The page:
|Vol. 17, No. 23||March 13, 1998|
The meshing of public policy with environmental integrity is the cornerstone of the Center for Energy and Environmental Policy's (CEEP) newest project.
CEEP was awarded $100,000 from the W. Alton Jones Foundation as the first installment of a three-year, $680,000 project to help establish the Joint Institute for a Sustainable Energy and Environmental Future (JISEEF) in Seoul, South Korea.
The institute will focus on educating the public and energy and environmental leaders about the benefits of relying on energy conservation, renewables and recycling to meet the country's economic goals. CEEP will work with Seoul National University's Graduate School of Environmental Studies, the Citizens' Institute for Environmental Studies of the Korea Federation of Environmental Movements and the Kyungbuk National University's Research Institute for Energy, Environment and Economy.
South Korea's economy has been one of the fastest growing in Asia, relying heavily on fossil fuels and nuclear power. Its use of polluting energy fuels has been so intense, that it's now the 10th largest CO2 emitter in the world. What is even more compelling is that South Korea's success has become an example to other developing nations. In the foundation grant proposal, CEEP director John Byrne pointed out that South and North Korea are working together on a nuclear power plant that would supply both nations with electricity, further locking both into the long-term use of a potentially hazardous energy source.
For all of these reasons, Byrne wrote in the proposal, "This is a crucial time to reevaluate South Korea's current energy and environmental policy and undertake a strong campaign for a sustainable future for Korea."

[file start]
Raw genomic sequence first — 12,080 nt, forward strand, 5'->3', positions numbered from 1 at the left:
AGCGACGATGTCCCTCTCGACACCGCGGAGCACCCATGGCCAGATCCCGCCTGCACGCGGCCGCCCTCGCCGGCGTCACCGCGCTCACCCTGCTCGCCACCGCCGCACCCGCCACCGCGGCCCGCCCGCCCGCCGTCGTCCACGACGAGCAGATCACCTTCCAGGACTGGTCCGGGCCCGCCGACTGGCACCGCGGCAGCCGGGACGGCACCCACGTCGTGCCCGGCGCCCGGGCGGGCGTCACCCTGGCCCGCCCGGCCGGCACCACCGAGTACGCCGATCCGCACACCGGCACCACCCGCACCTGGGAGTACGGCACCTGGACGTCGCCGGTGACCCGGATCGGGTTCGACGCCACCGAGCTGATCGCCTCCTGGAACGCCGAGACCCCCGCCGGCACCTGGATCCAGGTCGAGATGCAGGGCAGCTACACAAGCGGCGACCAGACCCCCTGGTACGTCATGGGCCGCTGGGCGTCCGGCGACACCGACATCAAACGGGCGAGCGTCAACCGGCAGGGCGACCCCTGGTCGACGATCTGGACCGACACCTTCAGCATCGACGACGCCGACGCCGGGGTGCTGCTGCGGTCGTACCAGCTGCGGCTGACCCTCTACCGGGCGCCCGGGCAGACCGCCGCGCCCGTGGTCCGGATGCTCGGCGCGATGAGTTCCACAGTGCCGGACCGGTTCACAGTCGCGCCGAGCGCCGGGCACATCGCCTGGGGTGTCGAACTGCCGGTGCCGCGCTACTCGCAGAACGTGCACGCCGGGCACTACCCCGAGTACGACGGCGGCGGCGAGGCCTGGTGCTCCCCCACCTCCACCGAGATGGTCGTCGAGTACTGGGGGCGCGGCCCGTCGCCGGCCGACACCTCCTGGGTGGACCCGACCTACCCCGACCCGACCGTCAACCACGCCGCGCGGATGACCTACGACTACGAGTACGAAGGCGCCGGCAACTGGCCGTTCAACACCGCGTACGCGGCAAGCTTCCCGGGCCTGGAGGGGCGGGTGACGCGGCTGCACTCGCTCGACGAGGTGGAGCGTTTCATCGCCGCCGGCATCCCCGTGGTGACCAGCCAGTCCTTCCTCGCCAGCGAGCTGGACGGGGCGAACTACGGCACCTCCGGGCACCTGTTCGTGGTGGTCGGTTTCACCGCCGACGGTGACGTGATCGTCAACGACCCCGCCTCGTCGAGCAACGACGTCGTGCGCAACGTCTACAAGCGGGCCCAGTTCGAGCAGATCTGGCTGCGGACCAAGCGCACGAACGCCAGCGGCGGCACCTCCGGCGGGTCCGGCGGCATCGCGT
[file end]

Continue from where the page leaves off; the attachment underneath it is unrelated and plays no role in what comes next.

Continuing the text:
One of the foundation's goals is the improvement of public policies that affect the global environment. The foundation became aware of CEEP in Kyoto, Japan during the United Nations conference on global warming when CEEP acted as a public policy adviser to nongovernmental organizations attending the conference.
"Foundation officials followed our work and contacted the center with a request that we submit a proposal," Byrne said. "The Korea institute is only the beginning. The Jones Foundation would like to see us spread our policy approach to other developing Asian nations," he said.
JISEEF will serve as a catalyst for energy and environmental policy reform and will provide the information researchers need for developing renewable energy resources, conservation and recycling systems.
A central part of the institute's activities will be to educate the public, bringing citizens into the decision making process and giving them practical alternatives.
The institute also will establish a forum through which Korea's experts and leaders in the energy and environmental fields can work with CEEP's international research team to create an organization geared to promoting sustainable development, Byrne said.